What It's About

TRIBEWORK is about consuming the process of life, the journey, together.

Friday, July 29, 2011

ALONE in God

I’m captivated by the idea that one way of living surmounts all the ills of life; at a core it’s the faith-life in, and under, the Lordship of Christ. That’s easy to say. Harder, though, is finding a way through the maze of life, from the practical viewpoint—actually living it! I propose being A.L.O.N.E. in God gets us the:

Ability to...

This is the knowledge, skill and capacity to do something.

Love Unconditionally...

This is much harder than it sounds. It’s allaying judgment. It’s forgiveness granted without thought of self-cost; that is, bearing hurts against us, absorbing them. Only then can we love unconditionally.

Offend Nobody...

Committed to loving unconditionally, we have no motive to offend, and we automatically resist same. We have put aggression behind us.

Never Take Offence...

Following from the above, we’ve also put cowering submission behind us. We don’t see people—in the general flow of life—attacking us personally. Rather, we see them reeling in their own hurt, toward us and others; we understand that hurts directed at us are not really directed at us at all. They’re a response; an inappropriate, though normal, defence mechanism.

Our response to a hurt person, even as they seek to hurt us, is best, compassion; it always has to be if we’re to love unconditionally.

Exist As God’s Own.

The above can only occur if we see ourselves as uniquely sacrosanct to the Lord, our God. Then we can live as, what I call, cosmically alone with God, which is accountable to God alone.

Paradoxical Aloneness

This sort of aloneness provides for any sense of spiritual aloneness, because of the humility we extract in living out this acronym, A.L.O.N.E.

Isn’t it true, we feel most alone when we’re polarised into ourselves and our own problems; most devoid of thought for others and their problems?

If aloneness in God is anything, it’s resetting our bearings within the scope of fellowship—or thought of and for others. From there our problems pale into a better insignificance, and self-pity withers without attention.

© 2011 S. J. Wickham.

Tuesday, July 26, 2011

Why Does Forgiveness Often Lag?

Even though God knows we may never fully achieve healing this side of eternity, we’re still asked to try... in this case, to forgive. And, this because of a promise: we wake one morning, and suddenly realise, healed are we!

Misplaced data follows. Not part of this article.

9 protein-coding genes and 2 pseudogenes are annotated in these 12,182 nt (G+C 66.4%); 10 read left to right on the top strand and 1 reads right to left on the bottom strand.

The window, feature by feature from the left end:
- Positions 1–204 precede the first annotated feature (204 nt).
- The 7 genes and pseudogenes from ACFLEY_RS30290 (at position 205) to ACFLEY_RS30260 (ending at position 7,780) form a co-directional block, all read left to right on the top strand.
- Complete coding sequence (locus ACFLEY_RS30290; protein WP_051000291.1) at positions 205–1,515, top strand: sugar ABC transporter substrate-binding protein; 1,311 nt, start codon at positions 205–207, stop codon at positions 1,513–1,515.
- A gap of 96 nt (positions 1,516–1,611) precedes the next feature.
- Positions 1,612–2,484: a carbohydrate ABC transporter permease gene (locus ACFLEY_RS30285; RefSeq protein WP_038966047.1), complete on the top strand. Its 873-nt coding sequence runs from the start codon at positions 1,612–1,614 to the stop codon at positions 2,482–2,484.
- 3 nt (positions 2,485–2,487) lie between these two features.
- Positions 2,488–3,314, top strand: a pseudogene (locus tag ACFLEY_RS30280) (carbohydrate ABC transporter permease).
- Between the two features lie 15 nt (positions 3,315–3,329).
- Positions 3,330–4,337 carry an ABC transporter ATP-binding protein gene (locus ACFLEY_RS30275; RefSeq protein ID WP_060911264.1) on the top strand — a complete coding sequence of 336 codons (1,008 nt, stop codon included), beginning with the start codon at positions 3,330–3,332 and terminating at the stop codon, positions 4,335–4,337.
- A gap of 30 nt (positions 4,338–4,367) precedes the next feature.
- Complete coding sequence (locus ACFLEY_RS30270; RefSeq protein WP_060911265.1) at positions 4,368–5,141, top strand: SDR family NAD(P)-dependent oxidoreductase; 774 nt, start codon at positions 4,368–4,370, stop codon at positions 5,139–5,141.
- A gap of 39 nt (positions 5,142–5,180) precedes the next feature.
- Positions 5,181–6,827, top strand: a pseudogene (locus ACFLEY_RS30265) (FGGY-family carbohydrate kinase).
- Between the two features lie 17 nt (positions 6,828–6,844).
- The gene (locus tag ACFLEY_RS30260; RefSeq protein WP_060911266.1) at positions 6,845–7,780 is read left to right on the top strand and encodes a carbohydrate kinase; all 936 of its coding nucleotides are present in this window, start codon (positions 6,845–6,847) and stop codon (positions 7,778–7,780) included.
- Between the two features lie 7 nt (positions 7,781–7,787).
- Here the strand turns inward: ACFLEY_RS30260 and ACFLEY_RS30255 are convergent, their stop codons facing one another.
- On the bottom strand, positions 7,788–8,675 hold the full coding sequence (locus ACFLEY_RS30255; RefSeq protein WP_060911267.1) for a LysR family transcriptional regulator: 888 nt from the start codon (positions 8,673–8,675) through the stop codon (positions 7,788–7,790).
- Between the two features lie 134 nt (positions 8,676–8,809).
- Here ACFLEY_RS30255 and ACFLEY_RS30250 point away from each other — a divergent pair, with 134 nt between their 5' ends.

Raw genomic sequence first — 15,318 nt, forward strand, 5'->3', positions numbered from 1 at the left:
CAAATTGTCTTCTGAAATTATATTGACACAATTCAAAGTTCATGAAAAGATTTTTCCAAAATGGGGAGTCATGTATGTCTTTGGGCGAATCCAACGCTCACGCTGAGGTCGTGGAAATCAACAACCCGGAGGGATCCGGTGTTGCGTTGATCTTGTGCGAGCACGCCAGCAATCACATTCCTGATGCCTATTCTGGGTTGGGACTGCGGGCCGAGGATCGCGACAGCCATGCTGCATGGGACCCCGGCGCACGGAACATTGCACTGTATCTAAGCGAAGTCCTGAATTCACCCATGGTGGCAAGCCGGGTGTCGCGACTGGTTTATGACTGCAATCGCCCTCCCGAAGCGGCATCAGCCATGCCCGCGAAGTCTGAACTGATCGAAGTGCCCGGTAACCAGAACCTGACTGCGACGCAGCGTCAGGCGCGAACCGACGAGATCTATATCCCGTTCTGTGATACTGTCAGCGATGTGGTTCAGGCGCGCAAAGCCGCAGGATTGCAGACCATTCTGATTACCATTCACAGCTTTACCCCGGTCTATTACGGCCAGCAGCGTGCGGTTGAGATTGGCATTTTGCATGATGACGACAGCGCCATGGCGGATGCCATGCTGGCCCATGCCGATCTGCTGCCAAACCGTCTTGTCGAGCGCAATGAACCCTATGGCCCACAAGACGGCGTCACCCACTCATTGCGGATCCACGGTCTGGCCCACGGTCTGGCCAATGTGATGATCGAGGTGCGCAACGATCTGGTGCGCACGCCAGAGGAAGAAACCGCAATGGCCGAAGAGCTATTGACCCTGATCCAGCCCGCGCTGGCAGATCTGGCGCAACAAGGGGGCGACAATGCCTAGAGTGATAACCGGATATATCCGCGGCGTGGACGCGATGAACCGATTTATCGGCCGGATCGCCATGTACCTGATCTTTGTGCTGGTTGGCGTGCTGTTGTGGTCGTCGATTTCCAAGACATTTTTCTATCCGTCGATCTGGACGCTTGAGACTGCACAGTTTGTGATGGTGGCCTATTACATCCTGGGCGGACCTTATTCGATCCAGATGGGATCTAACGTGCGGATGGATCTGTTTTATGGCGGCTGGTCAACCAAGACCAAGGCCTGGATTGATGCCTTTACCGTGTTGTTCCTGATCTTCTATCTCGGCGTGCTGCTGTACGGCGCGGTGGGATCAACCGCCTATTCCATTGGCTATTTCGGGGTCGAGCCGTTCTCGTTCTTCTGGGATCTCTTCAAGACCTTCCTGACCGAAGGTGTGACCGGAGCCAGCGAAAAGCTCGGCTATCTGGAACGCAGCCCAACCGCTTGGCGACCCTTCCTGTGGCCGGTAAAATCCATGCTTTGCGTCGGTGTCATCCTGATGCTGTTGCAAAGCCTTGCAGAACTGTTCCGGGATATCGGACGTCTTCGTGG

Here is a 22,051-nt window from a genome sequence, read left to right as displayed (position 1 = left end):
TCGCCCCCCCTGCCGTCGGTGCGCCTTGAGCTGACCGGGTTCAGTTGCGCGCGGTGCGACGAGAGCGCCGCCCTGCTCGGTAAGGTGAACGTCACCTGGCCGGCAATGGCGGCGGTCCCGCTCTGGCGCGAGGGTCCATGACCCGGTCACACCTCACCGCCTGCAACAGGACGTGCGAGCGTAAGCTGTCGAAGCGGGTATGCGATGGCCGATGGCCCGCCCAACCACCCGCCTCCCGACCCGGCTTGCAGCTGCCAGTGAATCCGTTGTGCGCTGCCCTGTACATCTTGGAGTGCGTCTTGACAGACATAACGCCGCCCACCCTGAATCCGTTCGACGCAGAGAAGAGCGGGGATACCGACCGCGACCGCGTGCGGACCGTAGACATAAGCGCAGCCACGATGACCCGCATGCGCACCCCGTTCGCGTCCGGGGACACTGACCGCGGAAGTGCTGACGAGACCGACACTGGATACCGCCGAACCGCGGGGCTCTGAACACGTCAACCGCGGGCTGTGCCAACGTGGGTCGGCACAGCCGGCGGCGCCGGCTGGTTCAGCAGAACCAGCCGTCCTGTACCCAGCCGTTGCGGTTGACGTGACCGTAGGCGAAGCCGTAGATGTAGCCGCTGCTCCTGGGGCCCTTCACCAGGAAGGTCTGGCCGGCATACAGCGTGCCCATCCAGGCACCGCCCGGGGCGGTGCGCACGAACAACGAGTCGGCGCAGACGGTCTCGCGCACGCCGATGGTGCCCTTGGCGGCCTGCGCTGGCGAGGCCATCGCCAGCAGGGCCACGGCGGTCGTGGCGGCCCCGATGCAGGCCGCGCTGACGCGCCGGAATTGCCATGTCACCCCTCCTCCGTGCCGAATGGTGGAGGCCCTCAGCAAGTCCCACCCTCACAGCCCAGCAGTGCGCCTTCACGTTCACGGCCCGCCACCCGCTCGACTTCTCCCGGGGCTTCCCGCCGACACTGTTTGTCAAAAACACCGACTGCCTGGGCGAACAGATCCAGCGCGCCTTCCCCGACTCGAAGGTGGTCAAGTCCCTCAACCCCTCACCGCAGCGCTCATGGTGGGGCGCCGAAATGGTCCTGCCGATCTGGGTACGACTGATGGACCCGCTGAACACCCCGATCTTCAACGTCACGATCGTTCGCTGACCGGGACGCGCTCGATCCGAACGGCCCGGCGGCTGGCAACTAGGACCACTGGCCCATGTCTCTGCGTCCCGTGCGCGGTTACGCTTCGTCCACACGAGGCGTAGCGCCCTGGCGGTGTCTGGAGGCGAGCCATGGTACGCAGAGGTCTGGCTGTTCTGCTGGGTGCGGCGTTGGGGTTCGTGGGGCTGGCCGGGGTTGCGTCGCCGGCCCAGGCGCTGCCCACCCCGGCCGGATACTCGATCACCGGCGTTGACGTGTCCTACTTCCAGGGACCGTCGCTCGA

Who did it, but God?

The issue either no longer matters or the pain’s removed altogether. Only God can do this. No other rationale contends with the miraculous.

Existing in the In-between

Caught between the past and the future, the present holds us—somewhat hurt; acutely at times... chronically at others... residually, the hurt thought recurs.

The in-between is our problem—the time after the hurt but before healing satisfactorily amends the situation.

Forgiveness lags because we’ve been thrown into a reprehensible situation. We learned that life can be horrible; that our relationships can be ripped apart or ripped from us or that we’re easily betrayed; that life and outcomes often change or end unpredictably, unsatisfactorily; with stinging finality.

Forgiveness lags for so many reasons we might be aware of; and for so many reasons we cannot yet (or at times, ever) be aware of.

The ‘why’ may not actually be the issue.

Regardless of all things—including the blessings of forgiveness for those so gifted—we need to bear in mind that it’s okay for the real experience of forgiveness, of healing, to lag.

This also helps us understand why others might find it hard to forgive us; beyond their own best-of-efforts. Why do we judge them for a lack of intimacy when we too have contributed barriers?

A broader perspective prevails...

We can only appreciate the in-between time as a stage of life where God’s teaching us things we don’t yet know, but ought to. The discomfort is for our own good.